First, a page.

Before you take that garment into the change room, understanding the illusion of line really helps you choose clothes that flatter your figure.
Lines are used in clothing design in a number of ways:
- As part of the silhouette – that’s the outline of the garment
- In the construction – that’s all the seams that hold it together
- As design details – that’s the fun stuff like pockets and plackets and decorative detail
What kind of lines they are and where they sit on your body can make you look taller, shorter, wider, and narrower. All the ‘rules’ on what to wear for each body shape really just relate back to the illusion of lines, and what they are doing to your body.
Knowing how to use lines judiciously will give you a complete head-start when choosing what to take into the change room (whether that’s a virtual change room or a real one).
Let’s discuss the power of the horizontal line.
- Create balance
- Visually widen the area they are placed on
- Are created by most hems on garments
Imogen’sThree Rules of Horizontal Lines
- Never put a horizontal line on a body part you want to minimise or make look narrower. This includes hems, details and silhouette elements.
- The eye fills in the line. So two short horizontals can create one long horizontal across your body if they line up on a garments such pockets, sleeves, cuffs etc.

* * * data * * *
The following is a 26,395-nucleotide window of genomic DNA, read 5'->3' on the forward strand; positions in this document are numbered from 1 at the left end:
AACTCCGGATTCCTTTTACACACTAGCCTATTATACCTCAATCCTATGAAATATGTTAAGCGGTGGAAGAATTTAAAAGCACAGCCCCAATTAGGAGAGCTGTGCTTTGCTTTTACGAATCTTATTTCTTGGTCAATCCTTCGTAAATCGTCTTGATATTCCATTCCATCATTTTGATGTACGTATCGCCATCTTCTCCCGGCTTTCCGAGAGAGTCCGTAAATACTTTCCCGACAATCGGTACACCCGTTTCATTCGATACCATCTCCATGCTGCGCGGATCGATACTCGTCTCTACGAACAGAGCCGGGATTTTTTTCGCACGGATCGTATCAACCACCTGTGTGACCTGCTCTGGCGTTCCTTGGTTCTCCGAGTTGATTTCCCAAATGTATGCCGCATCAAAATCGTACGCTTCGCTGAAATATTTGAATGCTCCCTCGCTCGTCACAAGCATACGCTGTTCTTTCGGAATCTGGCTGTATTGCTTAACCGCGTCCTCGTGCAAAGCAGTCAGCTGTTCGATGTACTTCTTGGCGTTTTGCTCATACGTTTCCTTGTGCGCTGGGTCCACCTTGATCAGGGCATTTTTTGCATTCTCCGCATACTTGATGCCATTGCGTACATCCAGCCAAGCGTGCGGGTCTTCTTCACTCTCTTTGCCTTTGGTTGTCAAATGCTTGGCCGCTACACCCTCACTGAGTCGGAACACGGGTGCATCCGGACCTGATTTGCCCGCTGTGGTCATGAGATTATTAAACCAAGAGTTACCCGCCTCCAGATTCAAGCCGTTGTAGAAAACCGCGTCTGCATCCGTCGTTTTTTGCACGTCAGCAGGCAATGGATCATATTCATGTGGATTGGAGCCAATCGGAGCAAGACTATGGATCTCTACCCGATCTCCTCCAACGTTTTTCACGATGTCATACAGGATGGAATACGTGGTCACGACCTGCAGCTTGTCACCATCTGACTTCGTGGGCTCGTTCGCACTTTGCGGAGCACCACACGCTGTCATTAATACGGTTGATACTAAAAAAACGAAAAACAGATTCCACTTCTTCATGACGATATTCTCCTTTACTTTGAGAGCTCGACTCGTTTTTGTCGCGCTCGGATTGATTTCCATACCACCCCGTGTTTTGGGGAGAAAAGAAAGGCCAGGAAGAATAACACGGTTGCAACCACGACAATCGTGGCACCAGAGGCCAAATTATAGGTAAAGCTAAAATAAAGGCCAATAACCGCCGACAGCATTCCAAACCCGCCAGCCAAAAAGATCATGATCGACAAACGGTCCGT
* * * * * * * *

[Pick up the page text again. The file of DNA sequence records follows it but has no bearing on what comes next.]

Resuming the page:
- We look for horizontal lines first. We see something, we look for the horizontal line first as it gives us balance. So put horizontals on areas you want to broaden (to balance other areas) and take note of where horizontals fall on your body.
So let’s put this knowledge into action.
Rule 1 – Horizontals Broaden
I often call this the “Where do I end My Hems” rule.
Make sure your hems sit on the narrower parts of your body, unless you want to add extra curves to that area (and some of us do want to add extra curves!). Remember there are hems on sleeves and pants as well as tops. Waistbands count as hems too! Some collars and necklines also create horizontal lines (such as boat necks).
So if you don’t want to broaden your hips or thighs, don’t end tops at the widest points of your hips or thighs.
If you don’t have a defined waist, don’t broaden it with a belt or obvious waistband.